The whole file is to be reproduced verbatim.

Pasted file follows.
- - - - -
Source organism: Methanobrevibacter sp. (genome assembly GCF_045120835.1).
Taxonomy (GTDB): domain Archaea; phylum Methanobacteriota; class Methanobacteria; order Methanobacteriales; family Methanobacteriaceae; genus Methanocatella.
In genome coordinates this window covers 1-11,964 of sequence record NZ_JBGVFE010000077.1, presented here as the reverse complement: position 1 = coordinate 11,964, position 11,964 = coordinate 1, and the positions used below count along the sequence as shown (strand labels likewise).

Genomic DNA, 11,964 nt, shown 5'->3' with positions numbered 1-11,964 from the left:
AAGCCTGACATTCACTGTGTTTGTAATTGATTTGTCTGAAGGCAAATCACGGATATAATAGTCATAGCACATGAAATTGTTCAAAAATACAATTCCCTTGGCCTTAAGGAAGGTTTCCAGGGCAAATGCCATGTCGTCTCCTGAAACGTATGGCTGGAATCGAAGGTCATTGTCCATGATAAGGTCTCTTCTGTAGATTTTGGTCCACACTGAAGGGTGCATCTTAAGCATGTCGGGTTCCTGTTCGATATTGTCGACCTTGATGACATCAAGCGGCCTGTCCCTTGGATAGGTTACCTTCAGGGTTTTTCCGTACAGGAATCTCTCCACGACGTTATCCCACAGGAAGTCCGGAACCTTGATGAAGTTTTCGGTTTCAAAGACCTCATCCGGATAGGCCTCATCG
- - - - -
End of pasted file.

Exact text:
Source organism: Methanobrevibacter sp. (genome assembly GCF_045120835.1).
Taxonomy (GTDB): domain Archaea; phylum Methanobacteriota; class Methanobacteria; order Methanobacteriales; family Methanobacteriaceae; genus Methanocatella.
In genome coordinates this window covers 1-11,964 of sequence record NZ_JBGVFE010000077.1, presented here as the reverse complement: position 1 = coordinate 11,964, position 11,964 = coordinate 1, and the positions used below count along the sequence as shown (strand labels likewise).

Genomic DNA, 11,964 nt, shown 5'->3' with positions numbered 1-11,964 from the left:
AAGCCTGACATTCACTGTGTTTGTAATTGATTTGTCTGAAGGCAAATCACGGATATAATAGTCATAGCACATGAAATTGTTCAAAAATACAATTCCCTTGGCCTTAAGGAAGGTTTCCAGGGCAAATGCCATGTCGTCTCCTGAAACGTATGGCTGGAATCGAAGGTCATTGTCCATGATAAGGTCTCTTCTGTAGATTTTGGTCCACACTGAAGGGTGCATCTTAAGCATGTCGGGTTCCTGTTCGATATTGTCGACCTTGATGACATCAAGCGGCCTGTCCCTTGGATAGGTTACCTTCAGGGTTTTTCCGTACAGGAATCTCTCCACGACGTTATCCCACAGGAAGTCCGGAACCTTGATGAAGTTTTCGGTTTCAAAGACCTCATCCGGATAGGCCTCATCG